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Is Pregnancy Weight Gain Genetic?

 
By Max. D Gray. Updated: March 5, 2019
Is Pregnancy Weight Gain Genetic?

We know that deciding how much to eat while pregnant can be difficult. Natural food cravings exist for women to make sure they are sustaining the unborn infant inside them. Some women may feel that their eating might be affecting how much weight they put on during pregnancy. For those who are health conscious or who simply want to stay healthy before, during and after pregnancy, keeping an eye on weight gain is important. This is the case for both mother and child. However, if you put on more weight than expected, perhaps there are other factors to consider. This oneHOWTO article answers the question is pregnancy weight gain genetic? In doing so, we can see how to keep weight under control during pregnancy.

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Concerns over weight gain during pregnancy

It is difficult for many people to lose weight. It is even harder to keep it off. While a healthy body image is important, there are concerns about being overweight at any stage of life. It can restrict your mobility, lead to development of certain diseases and, importantly, increase mortality.

When it comes to pregnancy, obesity is an important factor in terms of the prospective health of a baby. In cases where both parents are obese, there is a 70% chance of the child becoming obese at some stage in their lives. This is only 20% if the parents are not obese[1]. This can be partly explained by lifestyle and environmental issues after the birth of the child. However, the same report states that adopted children have correlated weight gain according to their birth parents. This, at least, suggests a genetic influence in weight gain.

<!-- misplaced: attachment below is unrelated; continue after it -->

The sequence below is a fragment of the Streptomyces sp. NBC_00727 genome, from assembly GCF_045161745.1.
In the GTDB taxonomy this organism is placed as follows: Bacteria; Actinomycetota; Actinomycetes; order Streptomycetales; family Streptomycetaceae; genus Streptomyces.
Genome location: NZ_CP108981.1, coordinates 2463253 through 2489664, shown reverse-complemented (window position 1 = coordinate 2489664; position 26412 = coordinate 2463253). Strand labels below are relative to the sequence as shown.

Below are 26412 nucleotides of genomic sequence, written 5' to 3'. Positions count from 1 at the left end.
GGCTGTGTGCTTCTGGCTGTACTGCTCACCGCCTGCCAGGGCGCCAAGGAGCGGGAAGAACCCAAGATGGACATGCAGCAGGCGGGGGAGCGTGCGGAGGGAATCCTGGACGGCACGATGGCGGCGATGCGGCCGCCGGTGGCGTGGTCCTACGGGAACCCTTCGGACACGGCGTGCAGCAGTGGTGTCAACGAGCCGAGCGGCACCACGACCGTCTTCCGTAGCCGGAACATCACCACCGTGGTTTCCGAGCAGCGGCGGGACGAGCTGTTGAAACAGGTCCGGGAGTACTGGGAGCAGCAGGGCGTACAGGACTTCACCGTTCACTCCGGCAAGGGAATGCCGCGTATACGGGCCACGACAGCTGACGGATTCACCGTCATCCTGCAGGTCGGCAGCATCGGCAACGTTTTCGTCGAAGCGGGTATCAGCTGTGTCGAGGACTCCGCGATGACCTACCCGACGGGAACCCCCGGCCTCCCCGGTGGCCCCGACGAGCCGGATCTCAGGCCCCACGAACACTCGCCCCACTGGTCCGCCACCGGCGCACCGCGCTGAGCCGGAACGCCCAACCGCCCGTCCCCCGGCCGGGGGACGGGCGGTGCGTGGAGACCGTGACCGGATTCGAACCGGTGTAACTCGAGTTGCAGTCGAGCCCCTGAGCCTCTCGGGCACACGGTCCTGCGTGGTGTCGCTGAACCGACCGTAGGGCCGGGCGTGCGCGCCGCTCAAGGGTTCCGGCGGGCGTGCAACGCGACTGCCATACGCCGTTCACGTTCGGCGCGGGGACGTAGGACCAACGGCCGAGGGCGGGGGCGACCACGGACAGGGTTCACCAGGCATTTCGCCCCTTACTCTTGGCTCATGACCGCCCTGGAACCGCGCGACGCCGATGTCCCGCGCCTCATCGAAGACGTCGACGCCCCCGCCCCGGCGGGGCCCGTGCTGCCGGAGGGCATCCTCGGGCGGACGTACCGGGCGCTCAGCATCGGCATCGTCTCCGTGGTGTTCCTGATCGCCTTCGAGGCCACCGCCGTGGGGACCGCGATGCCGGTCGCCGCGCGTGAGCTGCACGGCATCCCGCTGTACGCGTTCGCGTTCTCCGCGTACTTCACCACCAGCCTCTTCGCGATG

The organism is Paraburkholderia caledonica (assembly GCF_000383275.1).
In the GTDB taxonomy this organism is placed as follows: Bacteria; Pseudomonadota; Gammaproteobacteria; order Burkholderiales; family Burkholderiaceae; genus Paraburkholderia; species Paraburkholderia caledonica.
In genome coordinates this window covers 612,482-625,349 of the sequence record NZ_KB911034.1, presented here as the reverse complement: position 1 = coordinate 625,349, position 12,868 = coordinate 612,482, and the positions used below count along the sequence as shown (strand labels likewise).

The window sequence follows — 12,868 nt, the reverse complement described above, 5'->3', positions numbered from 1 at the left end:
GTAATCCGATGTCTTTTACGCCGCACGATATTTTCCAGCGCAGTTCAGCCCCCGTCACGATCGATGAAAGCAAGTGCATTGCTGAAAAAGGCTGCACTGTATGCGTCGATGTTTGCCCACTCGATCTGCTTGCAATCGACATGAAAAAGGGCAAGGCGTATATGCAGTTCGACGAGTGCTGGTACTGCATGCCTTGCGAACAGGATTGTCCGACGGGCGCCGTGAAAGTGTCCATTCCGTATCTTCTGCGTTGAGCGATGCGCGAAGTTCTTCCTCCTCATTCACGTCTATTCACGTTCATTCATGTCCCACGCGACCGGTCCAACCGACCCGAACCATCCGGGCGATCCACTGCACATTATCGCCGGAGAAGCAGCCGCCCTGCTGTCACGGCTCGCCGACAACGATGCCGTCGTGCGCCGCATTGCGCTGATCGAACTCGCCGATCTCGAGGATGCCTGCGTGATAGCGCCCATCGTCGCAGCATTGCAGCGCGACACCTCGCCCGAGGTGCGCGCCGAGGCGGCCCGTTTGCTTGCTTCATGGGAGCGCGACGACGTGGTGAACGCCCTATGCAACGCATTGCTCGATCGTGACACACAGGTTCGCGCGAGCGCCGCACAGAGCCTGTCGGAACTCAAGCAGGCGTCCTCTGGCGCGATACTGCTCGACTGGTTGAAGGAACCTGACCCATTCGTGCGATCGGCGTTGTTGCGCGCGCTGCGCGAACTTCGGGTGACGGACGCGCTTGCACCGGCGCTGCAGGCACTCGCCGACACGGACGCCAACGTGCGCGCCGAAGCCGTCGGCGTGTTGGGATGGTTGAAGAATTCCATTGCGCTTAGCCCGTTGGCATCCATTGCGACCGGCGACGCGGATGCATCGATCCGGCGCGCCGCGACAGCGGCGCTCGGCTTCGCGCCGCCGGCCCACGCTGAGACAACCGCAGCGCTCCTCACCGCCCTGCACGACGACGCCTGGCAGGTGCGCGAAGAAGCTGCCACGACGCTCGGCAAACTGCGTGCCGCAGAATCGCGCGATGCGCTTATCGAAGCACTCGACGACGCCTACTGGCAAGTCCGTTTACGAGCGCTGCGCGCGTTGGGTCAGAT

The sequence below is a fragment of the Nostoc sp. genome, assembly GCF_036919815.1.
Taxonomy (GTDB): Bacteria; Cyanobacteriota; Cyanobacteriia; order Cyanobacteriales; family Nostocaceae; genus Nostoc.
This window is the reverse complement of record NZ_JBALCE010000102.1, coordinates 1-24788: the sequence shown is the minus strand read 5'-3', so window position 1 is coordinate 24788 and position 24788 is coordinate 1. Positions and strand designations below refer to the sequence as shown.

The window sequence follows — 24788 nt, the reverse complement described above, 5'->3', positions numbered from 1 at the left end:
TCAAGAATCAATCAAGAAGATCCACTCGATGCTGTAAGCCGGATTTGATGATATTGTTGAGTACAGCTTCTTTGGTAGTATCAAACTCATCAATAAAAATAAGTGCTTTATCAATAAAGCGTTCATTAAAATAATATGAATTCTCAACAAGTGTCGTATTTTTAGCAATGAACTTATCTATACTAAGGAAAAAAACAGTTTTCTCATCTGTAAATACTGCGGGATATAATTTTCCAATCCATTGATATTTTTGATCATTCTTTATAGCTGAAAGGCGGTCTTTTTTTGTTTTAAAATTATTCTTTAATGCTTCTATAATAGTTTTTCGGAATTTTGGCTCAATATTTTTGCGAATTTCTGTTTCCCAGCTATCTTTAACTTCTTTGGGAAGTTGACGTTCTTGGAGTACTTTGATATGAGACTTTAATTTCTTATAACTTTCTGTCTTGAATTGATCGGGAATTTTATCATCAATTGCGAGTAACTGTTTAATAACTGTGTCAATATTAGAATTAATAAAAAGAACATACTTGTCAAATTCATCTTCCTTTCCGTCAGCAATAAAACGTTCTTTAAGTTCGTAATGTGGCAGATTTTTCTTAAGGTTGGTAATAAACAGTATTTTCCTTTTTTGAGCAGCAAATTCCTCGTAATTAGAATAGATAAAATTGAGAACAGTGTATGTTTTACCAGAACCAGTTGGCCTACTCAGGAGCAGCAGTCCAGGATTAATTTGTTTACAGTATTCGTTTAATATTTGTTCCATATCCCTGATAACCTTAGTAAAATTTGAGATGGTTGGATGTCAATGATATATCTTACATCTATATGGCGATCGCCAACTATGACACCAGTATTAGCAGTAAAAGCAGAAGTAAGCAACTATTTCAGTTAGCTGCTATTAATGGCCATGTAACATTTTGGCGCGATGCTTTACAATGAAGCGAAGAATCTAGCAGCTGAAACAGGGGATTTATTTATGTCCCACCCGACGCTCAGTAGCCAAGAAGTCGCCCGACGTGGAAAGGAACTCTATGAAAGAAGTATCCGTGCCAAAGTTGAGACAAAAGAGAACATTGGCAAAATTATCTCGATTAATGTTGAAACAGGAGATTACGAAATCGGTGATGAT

While it is important to remember that many factors exert influence over child development during pregnancy, links have been found between certain metabolic conditions (MCs) and autism spectrum disorder. Metabolic conditions in this study include diabetes, hypertension and, pertinent to our discussion, obesity. Krakowiak et al examined the link between MCs and autism, concluding that they may be "broadly associated with neurodevelopmental problems in children" and that rising obesity "appear[s] to raise serious public health concerns"[2].

It is not just the health of the child, of course, which is of concern to women during pregnancy. Between 1983 and 2009, the amount of women who are obese when they begin pregnancy rose from 24% to 45%[3]. Furthermore, the amount of weight gain "before, during, and after pregnancy... may also be a primary contributor to the future development of obesity in women during midlife and beyond".

Obesity during pregnancy can also lead to certain metabolic conditions and other diseases in the mother. It can lead to an "increased risk of hyperglycemia... and diabetes"[4]. According to the American College of Obstetricians and Gynecologists (ACOG), women who are obese during pregnancy are also more likely to have a cesarean delivery, develop preeclampsia (a high blood pressure disorder) and sleep apnea[5].